I was cleaning out my office today when I ran across the most unlikely of items—an original Koala Pad drawing tablet! According to Wikipedia, the Koala Pad was the first graphics tablet available for home computers. (That makes me sound older than I’d like but I’m only 34!)

Koala Pad
Click to enlarge

Today, I own a Wacom tablet and I love it. It offers a level of intuitive ease of use far beyond what a mouse can provide for certain operations. As a digital photographer, a graphics tablet might be an important piece of equipment but it depends a lot on your digital workflow.

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Build your own 42″x78″ free-standing lighting panel for about $40

Light panelThe ability to control the lighting in a location can be the difference between a batch of duds and keepers. Nice light is worth a fortune in lenses. Unfortunately, equipment for controlling light can cost a fortune. With that in mind, a friend of mine recently constructed two free-standing lighting panels out of very inexpensive but sturdy PVC pipe (which you can find at any home improvement store).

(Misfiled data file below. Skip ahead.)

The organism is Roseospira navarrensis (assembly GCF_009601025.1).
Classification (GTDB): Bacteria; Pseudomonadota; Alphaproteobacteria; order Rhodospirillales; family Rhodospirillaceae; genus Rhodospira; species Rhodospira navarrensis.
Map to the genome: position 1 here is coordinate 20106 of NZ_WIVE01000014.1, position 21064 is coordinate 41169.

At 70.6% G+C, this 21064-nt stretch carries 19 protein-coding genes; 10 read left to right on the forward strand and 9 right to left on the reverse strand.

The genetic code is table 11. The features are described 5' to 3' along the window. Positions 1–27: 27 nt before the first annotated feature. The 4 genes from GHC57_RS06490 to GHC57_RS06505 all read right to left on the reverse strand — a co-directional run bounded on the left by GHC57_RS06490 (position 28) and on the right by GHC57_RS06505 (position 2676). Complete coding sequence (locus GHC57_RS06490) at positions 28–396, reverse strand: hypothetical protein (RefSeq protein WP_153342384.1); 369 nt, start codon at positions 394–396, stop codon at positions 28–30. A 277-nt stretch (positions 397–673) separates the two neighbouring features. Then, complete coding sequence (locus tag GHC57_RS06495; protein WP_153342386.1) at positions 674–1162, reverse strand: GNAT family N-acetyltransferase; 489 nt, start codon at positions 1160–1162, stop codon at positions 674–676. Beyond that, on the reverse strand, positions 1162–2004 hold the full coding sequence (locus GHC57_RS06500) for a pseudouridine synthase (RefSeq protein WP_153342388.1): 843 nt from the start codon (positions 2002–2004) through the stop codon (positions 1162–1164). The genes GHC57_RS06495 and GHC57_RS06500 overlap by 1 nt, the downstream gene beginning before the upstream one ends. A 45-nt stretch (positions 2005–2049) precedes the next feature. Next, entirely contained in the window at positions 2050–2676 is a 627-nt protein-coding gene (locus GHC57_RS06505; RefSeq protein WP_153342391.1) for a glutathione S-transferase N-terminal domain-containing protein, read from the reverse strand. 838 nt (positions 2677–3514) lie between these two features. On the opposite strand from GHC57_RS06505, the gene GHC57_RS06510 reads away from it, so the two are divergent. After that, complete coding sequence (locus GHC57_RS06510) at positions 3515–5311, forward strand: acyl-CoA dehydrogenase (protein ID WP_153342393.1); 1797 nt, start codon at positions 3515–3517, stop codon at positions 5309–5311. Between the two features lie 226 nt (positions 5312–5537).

He uses the panels for portraits indoors and out. Just set your lights up to shine through the panels and position as desired. In addition, outdoors he’s found they work great as portable shade for his subjects to soften direct sunlight.

The parts list and assembly instructions follow. Also, check out the photo set of the assembly process and finished product.

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Choosing the right white balance setting will change your life!

Well, not really. But it will make your photographs better. I know what you’re thinking. “White balance? Isn’t that technical? Eyes. Glazing. Over.” Don’t worry, it’s really simple to understand, just as easy to adjust, and it will make your photographs better.